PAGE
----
Some hints about Microsoft Games User Research Methods

I am not a regular reader of Wired but stumbling across it in Mexico the other day after two weeks offline was refreshing, especially this piece about game testing at Microsoft Games User Research. The article basically describes the work done on Halo 3 by a team of user researcher. Some excerpts i found interesting:

"Pagulayan's team quickly went to work building tools for extracting gameplay data, including the location of each player and when and where they fired weapons, rode vehicles, killed aliens, and died. They ran weekly tests, analyzing 2,300 hours of play by 400 gamers in under two months. Over and over again, they found snags — a mutant alien that was far too powerful, a lava pit that too many players fell into. (...) Some tests include a pop-up box that interrupts the player every few minutes, asking them to rate how engaged, interested, or frustrated they are. Pagulayan also has gamers talk out loud about what they're experiencing, providing a stream-of-consciousness record of their thought process as they play. (...) After each session Pagulayan analyzes the data for patterns that he can report to Bungie. For example, he produces snapshots of where players are located in the game at various points in time — five minutes in, one hour in, eight hours in — to show how they are advancing. If they're going too fast, the game might be too easy; too slow, and it might be too hard. He can also generate a map showing where people are dying, to identify any topographical features that might be making a battle onerous. And he can produce charts that detail how players died, which might indicate that a particular alien or gun is proving unexpectedly lethal or wankishly impotent. The lab also records video footage of every testing session and hyperlinks these clips to the individual progress reports. If the design team wonders why players are having trouble in a particular area, they can just pull up a few test games to see what's going wrong"

Interesting enough, there are some result examples, about spatial behavior that I found pertinent:

"Pagulayan pulls up an early map of Jungle; on it are superimposed the locations of about 30 testers after half an hour of play. The dots are scattered throughout the terrain. This, he says, is bad: It means that people were wandering aimlessly instead of progressing through the level. "People were lost," Pagulayan says. "There wasn't much deep analysis to do here." To solve such problems, the designers must subtly direct player movement by altering the world in small ways. In this case, they decided to change the geography of the Jungle level so that in certain places players had to jump down a steep ledge to reach the next area."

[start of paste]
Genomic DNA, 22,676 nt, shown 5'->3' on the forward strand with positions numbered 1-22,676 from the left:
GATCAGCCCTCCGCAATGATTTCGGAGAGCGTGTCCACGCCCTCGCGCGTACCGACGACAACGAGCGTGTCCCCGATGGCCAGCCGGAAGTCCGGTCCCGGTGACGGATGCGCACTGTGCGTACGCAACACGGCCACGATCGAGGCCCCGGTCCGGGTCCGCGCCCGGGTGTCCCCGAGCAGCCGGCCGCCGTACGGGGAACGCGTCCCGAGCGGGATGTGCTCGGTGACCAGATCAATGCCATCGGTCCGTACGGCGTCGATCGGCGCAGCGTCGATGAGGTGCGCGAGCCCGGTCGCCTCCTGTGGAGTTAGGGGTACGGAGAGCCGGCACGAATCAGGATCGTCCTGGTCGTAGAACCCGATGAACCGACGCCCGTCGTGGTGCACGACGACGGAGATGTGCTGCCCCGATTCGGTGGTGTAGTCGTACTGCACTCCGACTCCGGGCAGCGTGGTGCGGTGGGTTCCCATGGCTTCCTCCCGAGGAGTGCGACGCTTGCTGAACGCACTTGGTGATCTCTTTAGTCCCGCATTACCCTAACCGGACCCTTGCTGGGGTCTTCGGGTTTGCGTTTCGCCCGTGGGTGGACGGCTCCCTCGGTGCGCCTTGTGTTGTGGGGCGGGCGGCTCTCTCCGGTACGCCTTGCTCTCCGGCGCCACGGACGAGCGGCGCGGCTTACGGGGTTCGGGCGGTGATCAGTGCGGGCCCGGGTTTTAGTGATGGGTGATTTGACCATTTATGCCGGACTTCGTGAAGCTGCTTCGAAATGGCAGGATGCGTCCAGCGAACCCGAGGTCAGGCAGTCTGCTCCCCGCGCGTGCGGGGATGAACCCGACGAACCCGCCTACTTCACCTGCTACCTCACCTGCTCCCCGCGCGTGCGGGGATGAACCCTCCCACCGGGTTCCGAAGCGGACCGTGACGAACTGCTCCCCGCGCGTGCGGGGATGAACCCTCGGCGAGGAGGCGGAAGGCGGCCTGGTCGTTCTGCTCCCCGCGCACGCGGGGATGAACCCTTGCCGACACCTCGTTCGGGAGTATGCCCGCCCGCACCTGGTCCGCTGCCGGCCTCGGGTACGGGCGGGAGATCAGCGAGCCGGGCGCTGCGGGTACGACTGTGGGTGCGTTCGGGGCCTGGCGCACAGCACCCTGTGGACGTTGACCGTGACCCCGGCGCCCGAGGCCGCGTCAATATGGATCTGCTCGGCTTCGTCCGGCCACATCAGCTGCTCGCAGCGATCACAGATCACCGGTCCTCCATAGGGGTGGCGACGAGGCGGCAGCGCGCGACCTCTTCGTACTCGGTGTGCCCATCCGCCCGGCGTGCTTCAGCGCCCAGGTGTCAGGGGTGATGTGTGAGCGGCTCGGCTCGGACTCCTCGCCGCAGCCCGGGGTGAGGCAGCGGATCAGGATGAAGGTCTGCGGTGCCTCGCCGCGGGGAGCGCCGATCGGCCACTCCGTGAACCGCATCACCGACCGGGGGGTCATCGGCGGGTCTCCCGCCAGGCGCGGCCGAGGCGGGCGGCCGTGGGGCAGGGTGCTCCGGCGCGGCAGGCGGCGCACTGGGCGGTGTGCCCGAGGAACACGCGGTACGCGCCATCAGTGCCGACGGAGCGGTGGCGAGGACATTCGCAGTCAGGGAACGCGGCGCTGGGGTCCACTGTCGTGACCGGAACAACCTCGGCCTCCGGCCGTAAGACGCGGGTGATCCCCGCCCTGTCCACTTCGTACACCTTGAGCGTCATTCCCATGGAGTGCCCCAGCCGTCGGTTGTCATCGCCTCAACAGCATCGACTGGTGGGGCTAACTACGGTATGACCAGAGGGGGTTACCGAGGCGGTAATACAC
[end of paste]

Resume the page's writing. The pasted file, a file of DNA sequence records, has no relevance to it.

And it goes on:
This is very similar to what Ubi Soft employed for Splinter Cell (see here).

See the two examples they give:

The first one shows how "players wandered lost around the Jungle level: Colored dots showing player location at five-second intervals (each color is a new time stamp) were scattered randomly. So Bungie fixed the terrain to keep players from backtracking. Sure enough, the dots clustered by color, showing that players were moving smoothly through the map."

This one is about "player deaths (represented in dark red on this "heat map" of the level) were skewing toward the base on the left, indicating that forces invading from the right had a slight advantage. After reviewing this image, designers tweaked the terrain to give both armies an even chance.

Why do I blog this? although these techniques are common in User Experience, it's good to see how they are applied and which sort of results they lead to.